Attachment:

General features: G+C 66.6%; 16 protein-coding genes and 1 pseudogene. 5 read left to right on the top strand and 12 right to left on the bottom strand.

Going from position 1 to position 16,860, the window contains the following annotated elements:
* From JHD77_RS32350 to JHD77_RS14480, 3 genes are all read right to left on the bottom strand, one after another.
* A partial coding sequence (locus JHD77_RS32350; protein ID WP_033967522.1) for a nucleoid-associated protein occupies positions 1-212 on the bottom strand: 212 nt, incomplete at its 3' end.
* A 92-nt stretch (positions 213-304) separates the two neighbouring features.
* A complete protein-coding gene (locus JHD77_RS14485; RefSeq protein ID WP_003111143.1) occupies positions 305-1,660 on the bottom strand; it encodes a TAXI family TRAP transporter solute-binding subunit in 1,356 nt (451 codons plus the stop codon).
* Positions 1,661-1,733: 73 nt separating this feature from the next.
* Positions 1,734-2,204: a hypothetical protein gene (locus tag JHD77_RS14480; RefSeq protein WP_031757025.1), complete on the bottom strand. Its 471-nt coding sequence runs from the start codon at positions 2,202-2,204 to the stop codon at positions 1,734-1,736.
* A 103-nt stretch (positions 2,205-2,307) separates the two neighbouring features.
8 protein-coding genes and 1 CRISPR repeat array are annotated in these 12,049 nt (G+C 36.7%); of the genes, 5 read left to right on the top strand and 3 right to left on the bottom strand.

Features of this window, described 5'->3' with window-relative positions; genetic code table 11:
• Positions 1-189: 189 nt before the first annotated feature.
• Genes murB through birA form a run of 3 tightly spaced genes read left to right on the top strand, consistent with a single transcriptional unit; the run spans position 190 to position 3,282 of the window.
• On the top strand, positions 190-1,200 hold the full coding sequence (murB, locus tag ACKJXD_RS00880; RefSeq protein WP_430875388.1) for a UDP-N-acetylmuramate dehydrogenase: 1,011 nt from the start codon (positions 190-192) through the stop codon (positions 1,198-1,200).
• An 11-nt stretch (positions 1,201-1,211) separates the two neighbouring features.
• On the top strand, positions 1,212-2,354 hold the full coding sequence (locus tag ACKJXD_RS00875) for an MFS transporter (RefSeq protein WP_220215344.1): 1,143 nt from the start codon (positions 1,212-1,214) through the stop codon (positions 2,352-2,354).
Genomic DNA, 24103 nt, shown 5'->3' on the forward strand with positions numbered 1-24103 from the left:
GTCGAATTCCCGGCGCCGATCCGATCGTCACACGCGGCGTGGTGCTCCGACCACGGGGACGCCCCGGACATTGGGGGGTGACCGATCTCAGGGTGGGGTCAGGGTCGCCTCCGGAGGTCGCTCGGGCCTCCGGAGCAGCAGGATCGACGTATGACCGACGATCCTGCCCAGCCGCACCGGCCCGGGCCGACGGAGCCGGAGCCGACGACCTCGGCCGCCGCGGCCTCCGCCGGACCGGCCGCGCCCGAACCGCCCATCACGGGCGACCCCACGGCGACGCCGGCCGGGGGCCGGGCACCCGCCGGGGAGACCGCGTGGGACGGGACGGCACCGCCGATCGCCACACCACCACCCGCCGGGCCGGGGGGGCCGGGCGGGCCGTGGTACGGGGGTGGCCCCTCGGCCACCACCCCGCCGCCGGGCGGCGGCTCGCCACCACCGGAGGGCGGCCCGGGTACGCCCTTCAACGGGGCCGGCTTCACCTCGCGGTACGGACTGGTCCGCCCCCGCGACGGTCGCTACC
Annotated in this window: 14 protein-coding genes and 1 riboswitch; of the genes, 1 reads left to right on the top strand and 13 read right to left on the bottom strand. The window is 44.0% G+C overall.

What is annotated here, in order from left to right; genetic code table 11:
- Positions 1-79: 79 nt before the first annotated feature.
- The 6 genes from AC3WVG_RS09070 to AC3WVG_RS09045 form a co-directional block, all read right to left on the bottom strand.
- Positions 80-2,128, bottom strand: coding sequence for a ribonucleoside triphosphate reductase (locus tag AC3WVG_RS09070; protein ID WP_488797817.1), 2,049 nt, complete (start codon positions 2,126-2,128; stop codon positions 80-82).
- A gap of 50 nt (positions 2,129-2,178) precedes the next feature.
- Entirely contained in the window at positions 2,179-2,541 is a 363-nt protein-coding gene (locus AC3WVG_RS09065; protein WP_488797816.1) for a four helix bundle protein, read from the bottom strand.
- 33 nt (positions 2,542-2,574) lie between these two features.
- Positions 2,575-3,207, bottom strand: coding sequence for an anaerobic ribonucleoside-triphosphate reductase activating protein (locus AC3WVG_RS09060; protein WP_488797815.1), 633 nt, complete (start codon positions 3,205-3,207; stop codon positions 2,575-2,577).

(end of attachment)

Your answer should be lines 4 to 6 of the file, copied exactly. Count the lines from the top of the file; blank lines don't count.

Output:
* A partial coding sequence (locus JHD77_RS32350; protein ID WP_033967522.1) for a nucleoid-associated protein occupies positions 1-212 on the bottom strand: 212 nt, incomplete at its 3' end.
* A 92-nt stretch (positions 213-304) separates the two neighbouring features.
* A complete protein-coding gene (locus JHD77_RS14485; RefSeq protein ID WP_003111143.1) occupies positions 305-1,660 on the bottom strand; it encodes a TAXI family TRAP transporter solute-binding subunit in 1,356 nt (451 codons plus the stop codon).